The average turnover rate since 2002 has stayed steady between three and four percent. Many businesses have far higher averages than that. Since 2008 an even worse problem with employee loyalty has steadily grown: people who quit and stay. I have been in many businesses where people are there only because they have nowhere else to go. Guess how productive those employees are.
Not only are the employees who quit and stay decreasing their productivity, but think about what they are doing to the people around them. They are the ones who are keeping the rumor mill churning. They are the ones who are complaining. They are the ones who are having side conversations with the rest of the staff, bringing down their morale and enthusiasm for the job as well. If that is the way that they are with their fellow employees, how are they treating customers? I have been a customer in front of many employees who are only there for the paycheck. I am sad to report that that is usually what I expect when I go out to shop for something. Do you expect anything different?
Now the hard part. Most people don’t leave a company, they leave their boss (or their coworkers). The majority of people leave the situation they are in because of their relationships with the people around them. So how do you grow loyalty in those around you? Involve them. Here are a couple of ideas on how to do that.
Ask questions instead of giving direct orders.
What do you think would work best here? What ideas do you have for how to build this/fix this/change this? What do you believe would work best with him/her? These questions and more give you two distinct advantages over just telling people what to do. One is that, quite simply, people don’t like to be told what to do. If you can get them to tell themselves what to do, they take ownership. They are more accountable and more likely to do whatever it is because they came up with it.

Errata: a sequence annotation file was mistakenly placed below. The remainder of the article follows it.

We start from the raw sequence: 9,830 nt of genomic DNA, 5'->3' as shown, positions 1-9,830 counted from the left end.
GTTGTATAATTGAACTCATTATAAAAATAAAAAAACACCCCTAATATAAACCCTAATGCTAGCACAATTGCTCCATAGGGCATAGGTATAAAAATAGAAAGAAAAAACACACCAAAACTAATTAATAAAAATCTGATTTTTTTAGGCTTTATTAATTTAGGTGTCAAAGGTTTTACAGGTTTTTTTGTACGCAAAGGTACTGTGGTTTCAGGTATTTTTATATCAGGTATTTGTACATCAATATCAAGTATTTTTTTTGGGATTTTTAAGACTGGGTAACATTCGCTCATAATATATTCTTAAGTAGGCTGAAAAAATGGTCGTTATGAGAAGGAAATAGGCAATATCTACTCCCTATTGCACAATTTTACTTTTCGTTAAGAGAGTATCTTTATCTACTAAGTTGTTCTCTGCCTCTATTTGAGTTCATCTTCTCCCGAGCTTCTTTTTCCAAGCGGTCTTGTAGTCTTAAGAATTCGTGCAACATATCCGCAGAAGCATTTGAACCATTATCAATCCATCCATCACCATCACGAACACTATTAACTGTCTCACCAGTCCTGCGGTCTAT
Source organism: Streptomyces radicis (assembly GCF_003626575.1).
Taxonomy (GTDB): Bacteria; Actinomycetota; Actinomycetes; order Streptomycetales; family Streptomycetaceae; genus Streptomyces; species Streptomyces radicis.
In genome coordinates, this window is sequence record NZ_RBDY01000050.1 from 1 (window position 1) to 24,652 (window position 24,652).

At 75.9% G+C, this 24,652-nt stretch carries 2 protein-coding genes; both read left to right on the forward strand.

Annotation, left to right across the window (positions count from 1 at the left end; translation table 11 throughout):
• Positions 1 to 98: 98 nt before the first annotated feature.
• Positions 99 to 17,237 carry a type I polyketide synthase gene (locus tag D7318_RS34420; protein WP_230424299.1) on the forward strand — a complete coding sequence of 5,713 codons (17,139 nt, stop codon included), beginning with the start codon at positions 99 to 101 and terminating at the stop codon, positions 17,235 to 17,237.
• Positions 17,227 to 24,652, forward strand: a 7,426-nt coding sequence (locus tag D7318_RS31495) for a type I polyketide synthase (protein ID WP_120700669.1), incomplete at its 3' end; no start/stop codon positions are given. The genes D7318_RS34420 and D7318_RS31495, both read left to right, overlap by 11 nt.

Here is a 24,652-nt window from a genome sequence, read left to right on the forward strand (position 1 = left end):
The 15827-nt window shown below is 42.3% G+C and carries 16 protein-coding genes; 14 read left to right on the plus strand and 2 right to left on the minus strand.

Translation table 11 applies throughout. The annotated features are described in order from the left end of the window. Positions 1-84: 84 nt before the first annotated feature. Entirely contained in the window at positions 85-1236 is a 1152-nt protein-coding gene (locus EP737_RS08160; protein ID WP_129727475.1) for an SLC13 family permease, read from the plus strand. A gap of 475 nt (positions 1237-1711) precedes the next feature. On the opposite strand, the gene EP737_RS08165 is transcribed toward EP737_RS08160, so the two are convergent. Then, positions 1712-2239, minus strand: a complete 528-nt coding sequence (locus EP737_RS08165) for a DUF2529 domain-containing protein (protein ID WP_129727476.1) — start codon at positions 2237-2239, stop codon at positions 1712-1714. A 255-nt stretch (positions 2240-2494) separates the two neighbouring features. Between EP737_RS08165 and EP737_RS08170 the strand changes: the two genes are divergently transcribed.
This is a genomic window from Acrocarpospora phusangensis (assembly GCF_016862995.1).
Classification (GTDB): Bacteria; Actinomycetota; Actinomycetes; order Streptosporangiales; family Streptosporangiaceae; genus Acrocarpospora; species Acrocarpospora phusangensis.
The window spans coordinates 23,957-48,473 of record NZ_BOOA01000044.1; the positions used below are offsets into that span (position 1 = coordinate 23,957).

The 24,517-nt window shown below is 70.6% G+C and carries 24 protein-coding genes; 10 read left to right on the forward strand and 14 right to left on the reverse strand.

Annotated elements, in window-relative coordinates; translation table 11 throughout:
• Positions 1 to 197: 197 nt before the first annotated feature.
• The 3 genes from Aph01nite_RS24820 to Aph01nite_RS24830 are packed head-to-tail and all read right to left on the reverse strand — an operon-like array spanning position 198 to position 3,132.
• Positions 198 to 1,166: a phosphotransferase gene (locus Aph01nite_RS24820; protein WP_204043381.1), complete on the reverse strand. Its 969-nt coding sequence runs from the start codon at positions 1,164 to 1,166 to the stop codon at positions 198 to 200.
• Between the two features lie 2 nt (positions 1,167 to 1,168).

Two is that you are going to find new and better ways to do things. If you give your people the opportunity to figure things out on their own, not only are they going to remember it better (decreasing the amount of times you need to retrain), but they might just find cheaper, faster or improved ways of getting from point A to point B. This is innovation at the ground level.
Become genuinely interested in other people.
I can explain this one with a very simple example. I have walked into countless rooms and given people a list of question areas to ask someone else in the room. I then give each person three minutes to ask one person questions and dig deeper with the answers that they get. Without fail, 99% of any group that I work with will admit that they now know more about the person they have been questioning for three minutes than the people that they spend 40 hours a week with.
This is true for bosses, employees, salespeople and customers. If you feel that someone you are working with is genuinely interested in you, you had better believe you are going to be more excited to work with them then if you feel the opposite.
Try out these two concepts with the people that you work with. You will be amazed by the results. If you would like to go deeper and really create the culture that you want in your workplace, give me a call. My phone number is 515.724.3163 and my email is Ryan do Lynch at Dale Carnegie dot com. I can help.